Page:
Treatment of vocal fold bowing using neuromuscular electrical stimulation

Arch Otolaryngol Head Neck Surg. 2010 Apr;136(4):398-403. doi: 10.1001/archoto.2010.33.

Abstract

Objective: To investigate the clinical effectiveness and safety of a novel behavioral voice therapy program combining structured vocal exercise with adjunctive neuromuscular electrical stimulation for rehabilitating dysphonia secondary to vocal fold bowing.

Design: Prospective interventional clinical case series with a 3-month follow-up.

Setting: Outpatient speech and hearing clinic in an academic medical center.

Patients: Convenience sample of 7 patients diagnosed by an otolaryngologist as having chronic dysphonia for at least 3 months due to bilateral vocal fold bowing.

Intervention: A novel voice therapy program incorporating exercise principles and sustained phonations of increasing length, volume, and pitch paired with concurrent transcutaneous neuromuscular electrical stimulation.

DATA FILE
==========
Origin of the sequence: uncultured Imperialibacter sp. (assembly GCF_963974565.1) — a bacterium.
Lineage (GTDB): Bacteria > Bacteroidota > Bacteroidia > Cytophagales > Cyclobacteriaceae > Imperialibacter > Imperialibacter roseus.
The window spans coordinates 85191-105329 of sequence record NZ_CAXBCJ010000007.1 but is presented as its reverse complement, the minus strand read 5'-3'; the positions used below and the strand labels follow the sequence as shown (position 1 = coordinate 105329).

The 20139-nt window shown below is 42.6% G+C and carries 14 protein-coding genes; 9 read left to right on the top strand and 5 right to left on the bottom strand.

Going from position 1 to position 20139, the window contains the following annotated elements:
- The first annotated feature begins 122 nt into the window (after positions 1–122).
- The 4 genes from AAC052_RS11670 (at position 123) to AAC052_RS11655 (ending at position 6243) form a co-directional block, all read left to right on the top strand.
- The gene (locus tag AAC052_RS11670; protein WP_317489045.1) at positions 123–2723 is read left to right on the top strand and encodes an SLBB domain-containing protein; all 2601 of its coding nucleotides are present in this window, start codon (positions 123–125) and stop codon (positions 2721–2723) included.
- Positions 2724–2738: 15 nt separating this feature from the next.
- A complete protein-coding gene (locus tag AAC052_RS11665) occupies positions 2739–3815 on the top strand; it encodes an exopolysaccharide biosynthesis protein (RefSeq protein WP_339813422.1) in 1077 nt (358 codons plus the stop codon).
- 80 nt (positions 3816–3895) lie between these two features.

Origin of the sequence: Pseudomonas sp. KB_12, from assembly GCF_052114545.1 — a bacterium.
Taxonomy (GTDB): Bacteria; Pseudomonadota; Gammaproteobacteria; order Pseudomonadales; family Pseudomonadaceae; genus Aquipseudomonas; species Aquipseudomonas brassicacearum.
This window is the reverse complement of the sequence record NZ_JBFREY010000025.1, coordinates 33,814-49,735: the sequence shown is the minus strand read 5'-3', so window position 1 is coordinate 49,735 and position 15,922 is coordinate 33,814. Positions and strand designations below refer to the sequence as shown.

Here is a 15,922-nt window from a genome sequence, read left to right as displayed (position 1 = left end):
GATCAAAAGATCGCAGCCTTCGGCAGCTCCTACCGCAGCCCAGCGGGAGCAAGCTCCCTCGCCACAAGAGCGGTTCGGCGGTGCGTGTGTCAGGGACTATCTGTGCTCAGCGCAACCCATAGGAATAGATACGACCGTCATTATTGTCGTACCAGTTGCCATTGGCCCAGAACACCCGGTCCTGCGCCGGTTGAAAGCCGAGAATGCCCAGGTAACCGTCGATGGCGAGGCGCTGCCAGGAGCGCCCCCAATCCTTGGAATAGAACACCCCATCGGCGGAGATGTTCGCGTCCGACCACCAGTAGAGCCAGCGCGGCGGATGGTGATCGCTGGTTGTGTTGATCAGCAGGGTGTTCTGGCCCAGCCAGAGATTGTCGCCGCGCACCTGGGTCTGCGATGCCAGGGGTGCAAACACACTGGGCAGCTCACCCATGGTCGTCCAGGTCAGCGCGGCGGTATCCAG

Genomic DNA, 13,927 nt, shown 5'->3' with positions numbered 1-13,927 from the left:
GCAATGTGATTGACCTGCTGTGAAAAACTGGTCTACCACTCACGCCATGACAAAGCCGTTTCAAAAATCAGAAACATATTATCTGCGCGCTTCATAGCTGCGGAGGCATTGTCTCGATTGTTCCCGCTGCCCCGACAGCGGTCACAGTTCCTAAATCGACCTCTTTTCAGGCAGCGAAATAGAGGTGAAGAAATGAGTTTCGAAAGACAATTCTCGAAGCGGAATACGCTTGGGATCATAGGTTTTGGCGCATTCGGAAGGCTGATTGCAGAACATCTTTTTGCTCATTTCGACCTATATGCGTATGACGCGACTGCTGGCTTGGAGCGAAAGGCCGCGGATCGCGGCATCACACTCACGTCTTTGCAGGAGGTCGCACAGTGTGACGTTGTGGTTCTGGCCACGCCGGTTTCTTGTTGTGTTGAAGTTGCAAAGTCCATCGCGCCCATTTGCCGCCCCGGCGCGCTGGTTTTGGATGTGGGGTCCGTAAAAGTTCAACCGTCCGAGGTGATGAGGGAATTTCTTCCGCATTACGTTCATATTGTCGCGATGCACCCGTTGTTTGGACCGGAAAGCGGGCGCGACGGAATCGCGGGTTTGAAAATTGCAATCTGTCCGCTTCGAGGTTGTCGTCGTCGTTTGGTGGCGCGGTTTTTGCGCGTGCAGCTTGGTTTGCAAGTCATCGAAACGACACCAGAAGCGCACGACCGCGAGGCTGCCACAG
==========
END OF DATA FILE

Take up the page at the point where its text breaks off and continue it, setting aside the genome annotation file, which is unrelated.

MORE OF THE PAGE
Main outcome measures: Change in maximum phonation time, highest attainable pitch, glottal closure, supraglottic compression, and Voice Handicap Index.

Results: Maximum phonation time for /i/ increased significantly (z = -2.201, P < .03), with a modest effect demonstrated (Hedges g, 0.65; 95% confidence interval, -0.56 to 1.75). Voice Handicap Index trended toward significance (z = -1.787, P < .07). Glottal closure during phonation improved, and supraglottic compression decreased. Improvements were maintained or enhanced at the 3-month follow-up. Analysis of highest attainable pitch data was limited owing to aperiodicity in the baseline evaluations.

Conclusions: Behavioral voice therapy with adjunctive neuromuscular electrical stimulation reduced vocal fold bowing, resulting in improved acoustic, laryngeal, and patient-centered outcomes. Maximum phonation time and glottal closure results imply increased vocal fold tension secondary to enhanced thyroarytenoid or cricothyroid muscle function after voice therapy.

Publication types

  • Clinical Trial
  • Research Support, Non-U.S. Gov't

MeSH terms

  • Aged
  • Aged, 80 and over
  • Dysphonia / etiology
  • Dysphonia / physiopathology
  • Dysphonia / therapy*
  • Female
  • Follow-Up Studies
  • Humans
  • Laryngeal Muscles
  • Male
  • Middle Aged
  • Prospective Studies
  • Speech Acoustics
  • Transcutaneous Electric Nerve Stimulation*
  • Treatment Outcome
  • Vocal Cords*
  • Voice Quality
  • Voice Training*